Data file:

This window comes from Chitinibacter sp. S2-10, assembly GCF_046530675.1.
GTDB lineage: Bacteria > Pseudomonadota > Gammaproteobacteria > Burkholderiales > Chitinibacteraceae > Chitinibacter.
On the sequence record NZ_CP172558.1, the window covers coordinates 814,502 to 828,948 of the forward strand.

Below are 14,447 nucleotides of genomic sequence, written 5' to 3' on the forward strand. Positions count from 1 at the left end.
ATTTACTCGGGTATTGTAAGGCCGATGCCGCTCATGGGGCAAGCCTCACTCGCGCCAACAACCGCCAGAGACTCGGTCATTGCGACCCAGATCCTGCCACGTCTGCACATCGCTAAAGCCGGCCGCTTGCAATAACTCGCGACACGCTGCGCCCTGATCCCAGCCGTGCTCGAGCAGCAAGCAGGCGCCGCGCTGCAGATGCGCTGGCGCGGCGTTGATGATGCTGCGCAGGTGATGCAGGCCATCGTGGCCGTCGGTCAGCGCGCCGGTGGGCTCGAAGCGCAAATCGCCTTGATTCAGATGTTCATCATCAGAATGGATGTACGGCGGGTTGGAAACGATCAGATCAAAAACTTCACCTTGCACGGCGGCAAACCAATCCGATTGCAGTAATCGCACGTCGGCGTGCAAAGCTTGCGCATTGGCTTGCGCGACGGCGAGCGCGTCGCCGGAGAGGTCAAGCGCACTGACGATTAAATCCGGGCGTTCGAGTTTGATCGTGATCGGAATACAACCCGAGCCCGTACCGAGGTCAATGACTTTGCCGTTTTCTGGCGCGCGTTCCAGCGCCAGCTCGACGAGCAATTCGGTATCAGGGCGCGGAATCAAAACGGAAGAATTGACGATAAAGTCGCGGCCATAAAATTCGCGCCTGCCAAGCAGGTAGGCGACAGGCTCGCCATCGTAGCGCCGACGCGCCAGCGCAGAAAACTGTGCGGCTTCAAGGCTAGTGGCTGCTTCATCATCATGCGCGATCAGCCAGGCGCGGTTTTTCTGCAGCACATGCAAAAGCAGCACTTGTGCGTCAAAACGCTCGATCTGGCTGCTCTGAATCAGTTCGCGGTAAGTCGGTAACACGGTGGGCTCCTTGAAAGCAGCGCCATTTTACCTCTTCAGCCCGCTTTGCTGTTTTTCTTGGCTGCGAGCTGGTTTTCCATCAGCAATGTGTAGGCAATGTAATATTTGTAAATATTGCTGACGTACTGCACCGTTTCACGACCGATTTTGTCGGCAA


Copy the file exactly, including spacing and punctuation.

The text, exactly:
This window comes from Chitinibacter sp. S2-10, assembly GCF_046530675.1.
GTDB lineage: Bacteria > Pseudomonadota > Gammaproteobacteria > Burkholderiales > Chitinibacteraceae > Chitinibacter.
On the sequence record NZ_CP172558.1, the window covers coordinates 814,502 to 828,948 of the forward strand.

Below are 14,447 nucleotides of genomic sequence, written 5' to 3' on the forward strand. Positions count from 1 at the left end.
ATTTACTCGGGTATTGTAAGGCCGATGCCGCTCATGGGGCAAGCCTCACTCGCGCCAACAACCGCCAGAGACTCGGTCATTGCGACCCAGATCCTGCCACGTCTGCACATCGCTAAAGCCGGCCGCTTGCAATAACTCGCGACACGCTGCGCCCTGATCCCAGCCGTGCTCGAGCAGCAAGCAGGCGCCGCGCTGCAGATGCGCTGGCGCGGCGTTGATGATGCTGCGCAGGTGATGCAGGCCATCGTGGCCGTCGGTCAGCGCGCCGGTGGGCTCGAAGCGCAAATCGCCTTGATTCAGATGTTCATCATCAGAATGGATGTACGGCGGGTTGGAAACGATCAGATCAAAAACTTCACCTTGCACGGCGGCAAACCAATCCGATTGCAGTAATCGCACGTCGGCGTGCAAAGCTTGCGCATTGGCTTGCGCGACGGCGAGCGCGTCGCCGGAGAGGTCAAGCGCACTGACGATTAAATCCGGGCGTTCGAGTTTGATCGTGATCGGAATACAACCCGAGCCCGTACCGAGGTCAATGACTTTGCCGTTTTCTGGCGCGCGTTCCAGCGCCAGCTCGACGAGCAATTCGGTATCAGGGCGCGGAATCAAAACGGAAGAATTGACGATAAAGTCGCGGCCATAAAATTCGCGCCTGCCAAGCAGGTAGGCGACAGGCTCGCCATCGTAGCGCCGACGCGCCAGCGCAGAAAACTGTGCGGCTTCAAGGCTAGTGGCTGCTTCATCATCATGCGCGATCAGCCAGGCGCGGTTTTTCTGCAGCACATGCAAAAGCAGCACTTGTGCGTCAAAACGCTCGATCTGGCTGCTCTGAATCAGTTCGCGGTAAGTCGGTAACACGGTGGGCTCCTTGAAAGCAGCGCCATTTTACCTCTTCAGCCCGCTTTGCTGTTTTTCTTGGCTGCGAGCTGGTTTTCCATCAGCAATGTGTAGGCAATGTAATATTTGTAAATATTGCTGACGTACTGCACCGTTTCACGACCGATTTTGTCGGCAA